What are the benefits of choosing your own hours? I am thinking of having core hours between 11am and 3pm and let my team choose the rest. However, I am concerned it will look unreliable to clients.

Working flexible hours has become the new ‘normal’ as it respects the fact that employees have other roles and responsibilities outside of work.

Accepting this detail, the question is how to ensure that within a small team there is ongoing trust, valued communication and engagement so that your organisation can continue delivering high quality client service utilising flexible hours. 

Staff working core hours together is a great idea as face-to-face communication is paramount and if you use technology effectively, clients will be able to contact workers wherever their location.

Drawing on my experience with other workplaces you have used this practice, success is dependent on establishing protocols that set-in place expectations that everyone can agree. This includes expectations around answering or returning client calls within agreed time frames, proactively contacting clients to ensure deliverables are being attended to, and agreed check-ins with the office to update developments. Often, the companies successful at achieving high quality communication are those that have a combination of informal and formal arrangements.

These expectations also ensure that workers are not feeling technology-stress – 46% of Australian workers feel that they have to be “always on” and unable to completely shut off from work.

Initially, this may seem a little onerous as your staff get used to the new arrangements. These expectations will need to be reviewed from time to time to ensure you and your staff are happy with what has been put into place.

Flexible working hours has the potential to provide new opportunities to enhance productivity and value for both staff and employers. The success is to find the balance for all.

There are many changes occurring in tertiary education. How can I best communicate change to a whole faculty? Normally we use emails, but the instability that change creates has made me reconsider.

Emails are the easy way to communicate, but they are limited when it comes to making sustainable changes to behaviour.

Effective communication during times of change requires;

1.       a culture that recognises that change impacts everyone,

2.       a readiness to change and

3.       a communication strategy that everyone buys into.

Make sure the leader or faculty head is highly involved and visible. They must clearly communicate and understand the reason for the change. Above all, they must be ready to answer employees when they ask, “What does this mean for me?”

A point of importance is that communication is largely nonverbal. Start with setting up a time to meet together; truly effective communication happens face-to-face, when people can see and hear a message and respond with qualifying questions.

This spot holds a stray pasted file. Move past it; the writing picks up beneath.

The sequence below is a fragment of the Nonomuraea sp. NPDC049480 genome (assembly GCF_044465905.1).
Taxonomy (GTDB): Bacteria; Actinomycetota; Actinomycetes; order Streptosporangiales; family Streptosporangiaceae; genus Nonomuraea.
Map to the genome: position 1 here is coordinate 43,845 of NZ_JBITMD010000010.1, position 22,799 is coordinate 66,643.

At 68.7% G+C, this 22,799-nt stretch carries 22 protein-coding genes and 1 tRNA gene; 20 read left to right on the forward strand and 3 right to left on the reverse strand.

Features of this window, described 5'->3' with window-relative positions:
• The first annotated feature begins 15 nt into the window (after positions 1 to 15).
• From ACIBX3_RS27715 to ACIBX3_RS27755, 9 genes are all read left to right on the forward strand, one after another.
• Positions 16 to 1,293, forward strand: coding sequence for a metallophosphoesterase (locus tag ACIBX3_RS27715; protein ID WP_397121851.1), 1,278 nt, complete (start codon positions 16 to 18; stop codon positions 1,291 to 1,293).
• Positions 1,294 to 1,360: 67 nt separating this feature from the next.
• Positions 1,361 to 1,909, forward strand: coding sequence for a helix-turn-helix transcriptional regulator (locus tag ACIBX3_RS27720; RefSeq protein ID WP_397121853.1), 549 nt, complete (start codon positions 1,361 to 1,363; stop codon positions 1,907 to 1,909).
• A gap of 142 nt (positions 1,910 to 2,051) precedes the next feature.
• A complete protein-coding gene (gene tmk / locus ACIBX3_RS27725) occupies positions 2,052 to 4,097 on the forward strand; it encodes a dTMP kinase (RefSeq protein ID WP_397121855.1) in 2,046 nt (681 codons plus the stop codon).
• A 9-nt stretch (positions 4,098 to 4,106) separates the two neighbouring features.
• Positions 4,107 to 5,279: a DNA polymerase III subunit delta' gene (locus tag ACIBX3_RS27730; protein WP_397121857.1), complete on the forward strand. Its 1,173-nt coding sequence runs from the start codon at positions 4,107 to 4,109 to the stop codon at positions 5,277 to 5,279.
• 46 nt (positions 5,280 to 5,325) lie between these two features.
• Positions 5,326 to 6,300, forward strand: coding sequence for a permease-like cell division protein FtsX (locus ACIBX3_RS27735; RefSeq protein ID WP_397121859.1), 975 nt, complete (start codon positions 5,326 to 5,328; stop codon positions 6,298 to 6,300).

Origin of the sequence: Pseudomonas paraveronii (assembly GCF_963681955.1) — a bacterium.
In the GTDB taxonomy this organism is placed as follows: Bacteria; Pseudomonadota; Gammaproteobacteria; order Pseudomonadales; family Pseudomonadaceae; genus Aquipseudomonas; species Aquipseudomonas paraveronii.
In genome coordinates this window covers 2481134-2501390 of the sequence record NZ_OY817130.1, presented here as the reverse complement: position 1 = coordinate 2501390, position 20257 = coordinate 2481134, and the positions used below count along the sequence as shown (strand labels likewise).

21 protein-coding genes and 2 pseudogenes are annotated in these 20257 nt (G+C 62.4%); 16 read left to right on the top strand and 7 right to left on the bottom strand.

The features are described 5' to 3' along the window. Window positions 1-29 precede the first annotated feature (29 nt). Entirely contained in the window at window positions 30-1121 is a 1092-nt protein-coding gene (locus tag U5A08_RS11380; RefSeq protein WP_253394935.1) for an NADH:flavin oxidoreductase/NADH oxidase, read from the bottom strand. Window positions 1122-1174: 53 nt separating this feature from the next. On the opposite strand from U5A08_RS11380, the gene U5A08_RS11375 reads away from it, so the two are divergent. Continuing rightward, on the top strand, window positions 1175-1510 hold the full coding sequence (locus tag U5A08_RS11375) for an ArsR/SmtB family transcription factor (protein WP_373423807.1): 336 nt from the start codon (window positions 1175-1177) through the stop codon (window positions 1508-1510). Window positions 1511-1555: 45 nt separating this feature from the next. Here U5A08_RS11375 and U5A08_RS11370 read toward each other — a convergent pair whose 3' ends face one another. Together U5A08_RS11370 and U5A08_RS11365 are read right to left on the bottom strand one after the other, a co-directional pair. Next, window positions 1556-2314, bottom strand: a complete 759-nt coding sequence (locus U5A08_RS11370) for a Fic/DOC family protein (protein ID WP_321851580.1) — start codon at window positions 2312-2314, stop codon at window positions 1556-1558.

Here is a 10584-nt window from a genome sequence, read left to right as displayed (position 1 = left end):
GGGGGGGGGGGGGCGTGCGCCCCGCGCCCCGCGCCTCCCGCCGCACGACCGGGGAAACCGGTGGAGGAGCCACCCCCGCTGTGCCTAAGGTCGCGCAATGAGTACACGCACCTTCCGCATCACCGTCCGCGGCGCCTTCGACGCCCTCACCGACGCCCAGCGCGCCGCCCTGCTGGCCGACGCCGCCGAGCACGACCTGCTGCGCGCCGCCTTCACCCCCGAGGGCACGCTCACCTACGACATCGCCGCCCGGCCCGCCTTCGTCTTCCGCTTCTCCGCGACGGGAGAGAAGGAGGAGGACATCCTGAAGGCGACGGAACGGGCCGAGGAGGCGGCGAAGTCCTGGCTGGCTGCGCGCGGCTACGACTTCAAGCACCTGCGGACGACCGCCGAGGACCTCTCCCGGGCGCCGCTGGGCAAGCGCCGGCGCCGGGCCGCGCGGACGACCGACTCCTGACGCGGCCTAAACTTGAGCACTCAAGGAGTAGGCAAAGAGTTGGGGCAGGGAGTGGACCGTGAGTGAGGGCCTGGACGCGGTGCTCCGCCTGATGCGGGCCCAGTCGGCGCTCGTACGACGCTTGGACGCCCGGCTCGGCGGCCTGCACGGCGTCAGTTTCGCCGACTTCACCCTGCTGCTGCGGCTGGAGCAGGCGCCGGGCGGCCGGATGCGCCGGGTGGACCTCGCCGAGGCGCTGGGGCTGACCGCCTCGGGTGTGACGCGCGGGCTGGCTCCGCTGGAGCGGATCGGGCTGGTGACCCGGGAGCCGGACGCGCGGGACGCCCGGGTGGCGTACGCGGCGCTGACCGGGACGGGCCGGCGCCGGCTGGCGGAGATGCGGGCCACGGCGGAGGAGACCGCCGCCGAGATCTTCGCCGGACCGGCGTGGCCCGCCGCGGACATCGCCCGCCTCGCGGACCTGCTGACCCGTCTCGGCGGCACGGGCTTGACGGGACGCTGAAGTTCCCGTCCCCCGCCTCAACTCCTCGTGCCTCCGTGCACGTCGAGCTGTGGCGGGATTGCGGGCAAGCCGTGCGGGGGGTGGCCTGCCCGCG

Emails can be used to follow up the face to face encounter, but are not the best channel to update colleagues. New technologies such as ZOOM, Go to Meetings and Skype are alternatives that address the need to see and hear messages firsthand. They can be useful when it is impossible to get your team together in the same room, however it is not ideal.

The tertiary education sector is not alone when it comes to change and there can be pressure to resort to emails for the sake of time efficiency, especially since everyone always seems to be “on call” and expected to “do more with less”.

It is important to remember that change matters – even small changes in organisations can affect people in real, everyday ways. Make sure how you communicate reflects the fact you care about what happens to your team.

I find that technology such as receiving work emails on my phone prevent me from maintain a work/life balance. What are some strategies to overcome this?

There are several strategies to address this question.

A practical solution is to arrange your emails to be sent to another device other than your phone. This ensures that outside of work hours you are not left with the feeling of ‘always being on’ – a feeling that 46% of Australians say they have because of technology (2016 Snapshot of the Australian Workplace).

If this is not possible then the challenge for you is to be disciplined and avoid the ‘need to know’ syndrome by avoid downloading the full email between say 6:00 PM and 6:00 AM. This may require a conversation with your manager about realistic expectations. 

A more extreme measure to achieve work/life harmony is to leave your phone with another person or at the door when you get home.

The greatest challenge is to recognise ‘what’ and ‘who’ are ‘really’ important. If you can answer this question then the work/life balance question is easier to address.

What value is there in promoting physical fitness at work?

A great deal of research has been undertaken on the benefits of being physically active, with evidence suggesting it aids concentration, assists in managing depression, and is a positive mood enhancer.

While work should primarily focus on ensuring workers feel valued, are productive and driven by a purpose, there are many organisational benefits to promoting fitness at work - workers will feel better and it can lead to a collaborative culture.

Promoting fitness doesn’t necessarily mean joining a gym but implementing a few simple measures: